It’s Antitrust Day and the stakes are incredibly high

A big power shift happened, from Internet users to Big Tech

I’ve been doing online activism for Internet freedom since the early 2000s, as the Internet broke free from the damage of the Microsoft monopoly, through the honeymoon period of 2011/2012 when it seemed like the Internet could do anything, and I’m still fighting today.

This power shift from Internet users to Big Tech happened on the web

First, policymakers and regulators stood by while the biggest tech companies made their platforms less open to competing products. The Google search results page turned from a clean list of results with some ads on the side into a full page of ads and Google products. Amazon results filled with ads and Amazon’s own products. Facebook made it increasingly difficult for other apps to integrate with Messenger, and so on.

An even bigger power shift from Internet users to Big Tech happened on mobile

An even bigger moment was when regulators stood by and let Apple, and to a much lesser extent Google, control what software could run on mobile devices.

Finally, we have an opportunity for Internet users to take their power back

Right now, miraculously, there are two bills in Congress that would meaningfully shift power away from Big Tech and back to Internet users.

The Open App Markets Act (OAMA)

The Open App Markets Act (OAMA) addresses the power shift on mobile, by banning the above-described shenanigans that Apple and, again to much a lesser extent, Google use to assert their power over mobile.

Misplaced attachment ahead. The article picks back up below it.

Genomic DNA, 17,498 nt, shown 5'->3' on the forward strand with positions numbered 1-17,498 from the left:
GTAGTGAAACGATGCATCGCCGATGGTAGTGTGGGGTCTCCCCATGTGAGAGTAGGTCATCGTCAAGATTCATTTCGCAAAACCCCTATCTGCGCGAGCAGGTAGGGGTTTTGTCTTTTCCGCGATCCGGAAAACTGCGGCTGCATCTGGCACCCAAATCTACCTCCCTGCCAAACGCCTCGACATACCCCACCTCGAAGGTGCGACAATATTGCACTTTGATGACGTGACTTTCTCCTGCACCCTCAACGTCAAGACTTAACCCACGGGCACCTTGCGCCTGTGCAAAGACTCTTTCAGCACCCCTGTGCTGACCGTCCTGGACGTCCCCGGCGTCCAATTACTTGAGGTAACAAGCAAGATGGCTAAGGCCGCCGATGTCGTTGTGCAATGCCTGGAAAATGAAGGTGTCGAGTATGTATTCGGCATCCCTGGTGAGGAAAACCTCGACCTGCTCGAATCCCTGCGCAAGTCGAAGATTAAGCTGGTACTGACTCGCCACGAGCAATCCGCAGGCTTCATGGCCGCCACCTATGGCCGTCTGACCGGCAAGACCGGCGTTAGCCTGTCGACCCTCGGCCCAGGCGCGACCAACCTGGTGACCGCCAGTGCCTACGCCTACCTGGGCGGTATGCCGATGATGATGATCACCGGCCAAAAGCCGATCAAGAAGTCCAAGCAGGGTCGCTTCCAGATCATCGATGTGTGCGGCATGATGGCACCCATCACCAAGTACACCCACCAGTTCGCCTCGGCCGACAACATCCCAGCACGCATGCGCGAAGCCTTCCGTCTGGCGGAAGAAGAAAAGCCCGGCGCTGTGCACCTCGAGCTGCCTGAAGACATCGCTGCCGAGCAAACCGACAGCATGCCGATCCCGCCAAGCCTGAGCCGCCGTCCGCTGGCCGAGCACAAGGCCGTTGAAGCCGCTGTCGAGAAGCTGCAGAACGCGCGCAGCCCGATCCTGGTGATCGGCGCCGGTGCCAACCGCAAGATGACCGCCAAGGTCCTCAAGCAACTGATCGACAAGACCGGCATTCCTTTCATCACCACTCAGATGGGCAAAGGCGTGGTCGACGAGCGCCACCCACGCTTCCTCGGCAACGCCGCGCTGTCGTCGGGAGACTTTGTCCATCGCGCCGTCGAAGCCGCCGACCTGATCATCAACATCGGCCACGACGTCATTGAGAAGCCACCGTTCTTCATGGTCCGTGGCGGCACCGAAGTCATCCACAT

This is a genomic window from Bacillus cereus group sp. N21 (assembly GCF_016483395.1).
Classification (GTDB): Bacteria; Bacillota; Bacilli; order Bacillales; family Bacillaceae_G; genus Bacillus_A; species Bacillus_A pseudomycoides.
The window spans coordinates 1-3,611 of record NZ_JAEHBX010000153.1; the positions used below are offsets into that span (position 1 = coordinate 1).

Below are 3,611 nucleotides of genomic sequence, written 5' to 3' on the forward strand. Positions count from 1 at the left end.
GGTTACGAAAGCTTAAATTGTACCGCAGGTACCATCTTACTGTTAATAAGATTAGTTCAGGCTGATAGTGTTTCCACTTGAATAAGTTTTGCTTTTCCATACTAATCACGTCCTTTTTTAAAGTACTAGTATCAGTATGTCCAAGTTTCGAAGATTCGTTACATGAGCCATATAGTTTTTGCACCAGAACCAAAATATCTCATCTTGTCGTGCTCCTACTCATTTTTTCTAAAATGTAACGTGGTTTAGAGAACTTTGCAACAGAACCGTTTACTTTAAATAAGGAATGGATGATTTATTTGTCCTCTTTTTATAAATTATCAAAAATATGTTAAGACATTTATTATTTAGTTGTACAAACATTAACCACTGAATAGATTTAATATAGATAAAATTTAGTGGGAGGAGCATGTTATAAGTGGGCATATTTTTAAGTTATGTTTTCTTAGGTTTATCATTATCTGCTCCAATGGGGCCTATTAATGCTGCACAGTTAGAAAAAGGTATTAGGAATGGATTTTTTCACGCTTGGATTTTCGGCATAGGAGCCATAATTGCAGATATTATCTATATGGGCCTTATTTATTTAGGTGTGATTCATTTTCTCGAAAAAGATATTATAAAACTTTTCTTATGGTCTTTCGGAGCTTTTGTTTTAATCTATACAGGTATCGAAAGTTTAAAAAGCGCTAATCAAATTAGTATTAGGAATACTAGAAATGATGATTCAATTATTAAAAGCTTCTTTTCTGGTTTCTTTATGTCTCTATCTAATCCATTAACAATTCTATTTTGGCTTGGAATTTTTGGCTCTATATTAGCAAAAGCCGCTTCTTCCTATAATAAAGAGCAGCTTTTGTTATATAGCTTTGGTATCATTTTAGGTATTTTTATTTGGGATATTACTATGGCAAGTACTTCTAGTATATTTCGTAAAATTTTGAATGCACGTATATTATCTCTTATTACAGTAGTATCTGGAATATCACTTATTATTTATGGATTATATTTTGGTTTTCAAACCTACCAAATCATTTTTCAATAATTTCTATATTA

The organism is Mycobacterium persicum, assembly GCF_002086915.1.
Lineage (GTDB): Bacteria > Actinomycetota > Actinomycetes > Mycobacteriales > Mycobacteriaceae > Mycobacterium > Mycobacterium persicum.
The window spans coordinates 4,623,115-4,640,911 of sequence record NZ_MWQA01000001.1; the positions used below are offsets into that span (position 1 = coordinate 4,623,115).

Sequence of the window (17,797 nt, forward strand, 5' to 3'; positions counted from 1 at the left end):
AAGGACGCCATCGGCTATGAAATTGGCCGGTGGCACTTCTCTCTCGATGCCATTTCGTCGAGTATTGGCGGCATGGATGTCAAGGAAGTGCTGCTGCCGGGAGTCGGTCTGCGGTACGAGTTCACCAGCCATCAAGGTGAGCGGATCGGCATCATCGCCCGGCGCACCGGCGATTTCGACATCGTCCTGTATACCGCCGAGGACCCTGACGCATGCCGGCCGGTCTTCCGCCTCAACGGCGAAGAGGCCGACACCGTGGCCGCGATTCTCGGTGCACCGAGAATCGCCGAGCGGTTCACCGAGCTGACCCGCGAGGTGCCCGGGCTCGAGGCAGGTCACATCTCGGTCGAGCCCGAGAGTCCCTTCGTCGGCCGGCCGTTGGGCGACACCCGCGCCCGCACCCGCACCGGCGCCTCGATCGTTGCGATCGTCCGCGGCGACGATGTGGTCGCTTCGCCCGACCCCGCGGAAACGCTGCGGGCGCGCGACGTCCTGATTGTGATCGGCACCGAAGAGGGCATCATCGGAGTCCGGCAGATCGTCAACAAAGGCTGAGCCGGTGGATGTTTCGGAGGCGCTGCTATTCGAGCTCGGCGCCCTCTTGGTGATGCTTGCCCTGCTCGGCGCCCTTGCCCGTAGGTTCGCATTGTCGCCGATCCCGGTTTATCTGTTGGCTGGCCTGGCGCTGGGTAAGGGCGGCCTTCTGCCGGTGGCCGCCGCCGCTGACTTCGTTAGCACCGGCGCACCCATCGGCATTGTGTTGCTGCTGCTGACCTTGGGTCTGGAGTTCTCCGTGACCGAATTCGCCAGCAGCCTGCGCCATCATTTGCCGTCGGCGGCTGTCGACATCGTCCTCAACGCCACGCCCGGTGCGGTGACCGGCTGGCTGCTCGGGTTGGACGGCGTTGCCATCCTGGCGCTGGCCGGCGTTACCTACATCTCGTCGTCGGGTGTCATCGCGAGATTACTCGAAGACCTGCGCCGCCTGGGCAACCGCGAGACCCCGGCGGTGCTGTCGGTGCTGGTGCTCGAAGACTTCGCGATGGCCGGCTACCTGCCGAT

The American Innovation and Choice Online Act (AICOA)

The American Innovation and Choice Online Act addresses the problem of Big Tech making their platforms less open to competing products. Specifically it addresses self-preferencing and interoperability.

Both bills are doing well and have a chance of passing

While they face stiff opposition from the most powerful companies in the world (Tim Cook has been personally calling lawmakers to lobby against the bills!) these bills are not optimistic longshots. They really have a chance of passing.

We can all do something to make sure these bills pass

The first and most basic thing you can do is write and then call your members of Congress. You can do both of these things at the tool Fight for the Future created here: AntitrustDay.org.

This is a rare chance for all of us to take major action for a better internet

Back in the mid 2000s, as Web 2.0 started to bring us out of the worst of the Microsoft era, when Firefox, VLC, and Bittorrent were among the most popular desktop apps, software felt like it was on our side. And it was, because free, open source projects just cared about working well.

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Fight for the Future

Fight for the Future

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We believe there's hardly anything as important as ensuring that our shared future has freedom of expression and creativity at its core.